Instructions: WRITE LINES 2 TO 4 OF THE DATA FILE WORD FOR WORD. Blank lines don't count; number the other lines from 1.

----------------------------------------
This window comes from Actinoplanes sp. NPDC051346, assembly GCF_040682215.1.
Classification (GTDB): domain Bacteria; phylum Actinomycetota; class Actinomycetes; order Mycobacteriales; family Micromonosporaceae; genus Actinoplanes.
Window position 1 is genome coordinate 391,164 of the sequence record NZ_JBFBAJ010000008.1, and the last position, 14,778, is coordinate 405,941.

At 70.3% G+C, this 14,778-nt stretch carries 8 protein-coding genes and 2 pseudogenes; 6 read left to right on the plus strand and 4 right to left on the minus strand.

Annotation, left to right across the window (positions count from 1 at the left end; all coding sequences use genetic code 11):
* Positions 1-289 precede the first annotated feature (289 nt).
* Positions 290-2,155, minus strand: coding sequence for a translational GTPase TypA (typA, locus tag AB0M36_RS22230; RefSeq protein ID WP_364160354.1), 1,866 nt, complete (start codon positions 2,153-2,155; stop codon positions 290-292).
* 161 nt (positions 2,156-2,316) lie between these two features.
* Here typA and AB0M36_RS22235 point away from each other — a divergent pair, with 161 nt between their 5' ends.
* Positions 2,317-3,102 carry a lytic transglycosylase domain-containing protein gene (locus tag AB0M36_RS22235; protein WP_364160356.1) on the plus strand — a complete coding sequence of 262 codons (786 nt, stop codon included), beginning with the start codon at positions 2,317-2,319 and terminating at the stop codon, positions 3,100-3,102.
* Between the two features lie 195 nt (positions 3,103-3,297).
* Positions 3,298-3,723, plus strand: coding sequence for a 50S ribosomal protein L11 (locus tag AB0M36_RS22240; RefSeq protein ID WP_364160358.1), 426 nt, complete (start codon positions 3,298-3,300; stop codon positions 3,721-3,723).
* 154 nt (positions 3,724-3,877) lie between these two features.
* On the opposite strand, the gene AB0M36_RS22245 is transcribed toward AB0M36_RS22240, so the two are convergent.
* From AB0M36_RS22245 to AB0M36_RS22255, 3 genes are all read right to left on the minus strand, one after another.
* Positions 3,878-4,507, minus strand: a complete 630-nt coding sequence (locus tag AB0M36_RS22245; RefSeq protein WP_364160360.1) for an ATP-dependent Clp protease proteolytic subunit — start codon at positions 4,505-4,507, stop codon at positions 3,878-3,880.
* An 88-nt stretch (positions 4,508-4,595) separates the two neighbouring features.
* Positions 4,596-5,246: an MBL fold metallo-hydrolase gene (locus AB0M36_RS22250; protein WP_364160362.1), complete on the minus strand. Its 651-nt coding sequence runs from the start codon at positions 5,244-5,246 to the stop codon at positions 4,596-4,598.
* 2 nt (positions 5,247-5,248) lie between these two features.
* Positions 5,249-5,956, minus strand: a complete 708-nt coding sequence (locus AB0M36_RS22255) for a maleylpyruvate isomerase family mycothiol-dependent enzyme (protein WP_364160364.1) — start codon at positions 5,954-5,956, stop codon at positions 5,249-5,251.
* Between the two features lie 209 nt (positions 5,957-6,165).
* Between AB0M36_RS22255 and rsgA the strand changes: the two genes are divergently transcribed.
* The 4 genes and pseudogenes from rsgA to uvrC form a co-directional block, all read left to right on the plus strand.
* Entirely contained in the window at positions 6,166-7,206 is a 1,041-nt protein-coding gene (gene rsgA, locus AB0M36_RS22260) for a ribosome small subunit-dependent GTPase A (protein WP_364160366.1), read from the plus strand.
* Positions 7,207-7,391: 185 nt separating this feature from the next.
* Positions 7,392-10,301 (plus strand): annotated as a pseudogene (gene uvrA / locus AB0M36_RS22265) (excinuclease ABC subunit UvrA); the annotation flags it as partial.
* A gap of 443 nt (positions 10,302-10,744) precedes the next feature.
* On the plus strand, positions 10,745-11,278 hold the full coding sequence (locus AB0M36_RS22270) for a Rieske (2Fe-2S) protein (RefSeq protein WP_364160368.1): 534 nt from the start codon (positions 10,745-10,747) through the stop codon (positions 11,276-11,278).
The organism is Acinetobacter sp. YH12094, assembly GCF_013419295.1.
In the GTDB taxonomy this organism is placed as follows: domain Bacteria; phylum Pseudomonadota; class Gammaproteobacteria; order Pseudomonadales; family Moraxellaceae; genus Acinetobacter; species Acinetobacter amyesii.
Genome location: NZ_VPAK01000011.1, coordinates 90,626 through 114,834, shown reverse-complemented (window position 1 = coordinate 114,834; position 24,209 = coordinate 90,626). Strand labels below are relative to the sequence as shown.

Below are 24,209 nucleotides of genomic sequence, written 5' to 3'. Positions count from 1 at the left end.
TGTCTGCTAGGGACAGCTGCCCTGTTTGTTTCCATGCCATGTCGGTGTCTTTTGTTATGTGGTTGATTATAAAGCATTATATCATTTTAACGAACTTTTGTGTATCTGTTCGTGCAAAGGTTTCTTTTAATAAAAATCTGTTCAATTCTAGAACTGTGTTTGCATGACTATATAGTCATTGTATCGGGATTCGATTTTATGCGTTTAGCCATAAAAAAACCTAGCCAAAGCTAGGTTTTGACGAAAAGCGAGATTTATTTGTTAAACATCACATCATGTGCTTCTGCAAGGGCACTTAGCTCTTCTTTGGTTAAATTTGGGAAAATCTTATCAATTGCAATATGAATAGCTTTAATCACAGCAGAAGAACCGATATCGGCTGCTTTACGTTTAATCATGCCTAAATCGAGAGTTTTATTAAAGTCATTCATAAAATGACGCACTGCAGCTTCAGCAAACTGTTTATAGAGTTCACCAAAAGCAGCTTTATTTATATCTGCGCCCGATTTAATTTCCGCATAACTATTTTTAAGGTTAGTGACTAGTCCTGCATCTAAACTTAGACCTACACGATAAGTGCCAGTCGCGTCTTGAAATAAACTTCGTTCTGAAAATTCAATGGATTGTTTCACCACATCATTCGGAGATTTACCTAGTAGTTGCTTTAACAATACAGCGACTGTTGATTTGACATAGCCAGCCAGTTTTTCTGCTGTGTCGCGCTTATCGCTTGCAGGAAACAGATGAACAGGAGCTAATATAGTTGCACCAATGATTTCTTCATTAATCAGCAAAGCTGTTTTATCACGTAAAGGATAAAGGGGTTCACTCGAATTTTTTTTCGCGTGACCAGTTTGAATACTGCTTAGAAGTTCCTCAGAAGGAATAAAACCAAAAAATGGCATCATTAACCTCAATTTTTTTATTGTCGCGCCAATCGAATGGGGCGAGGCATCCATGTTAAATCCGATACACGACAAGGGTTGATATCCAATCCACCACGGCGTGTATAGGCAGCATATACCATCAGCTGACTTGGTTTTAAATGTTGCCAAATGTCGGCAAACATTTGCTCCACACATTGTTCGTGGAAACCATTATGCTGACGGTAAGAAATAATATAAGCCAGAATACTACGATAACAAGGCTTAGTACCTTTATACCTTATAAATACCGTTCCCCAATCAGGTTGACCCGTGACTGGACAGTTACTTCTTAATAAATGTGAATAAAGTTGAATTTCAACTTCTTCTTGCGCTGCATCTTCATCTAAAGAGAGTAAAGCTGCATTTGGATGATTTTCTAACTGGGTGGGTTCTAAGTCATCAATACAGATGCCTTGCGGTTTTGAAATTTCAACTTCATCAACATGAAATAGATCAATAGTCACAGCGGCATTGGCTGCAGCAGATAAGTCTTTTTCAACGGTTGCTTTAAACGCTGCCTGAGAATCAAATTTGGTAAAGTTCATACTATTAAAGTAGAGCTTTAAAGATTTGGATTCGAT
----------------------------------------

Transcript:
Classification (GTDB): domain Bacteria; phylum Actinomycetota; class Actinomycetes; order Mycobacteriales; family Micromonosporaceae; genus Actinoplanes.
Window position 1 is genome coordinate 391,164 of the sequence record NZ_JBFBAJ010000008.1, and the last position, 14,778, is coordinate 405,941.

At 70.3% G+C, this 14,778-nt stretch carries 8 protein-coding genes and 2 pseudogenes; 6 read left to right on the plus strand and 4 right to left on the minus strand.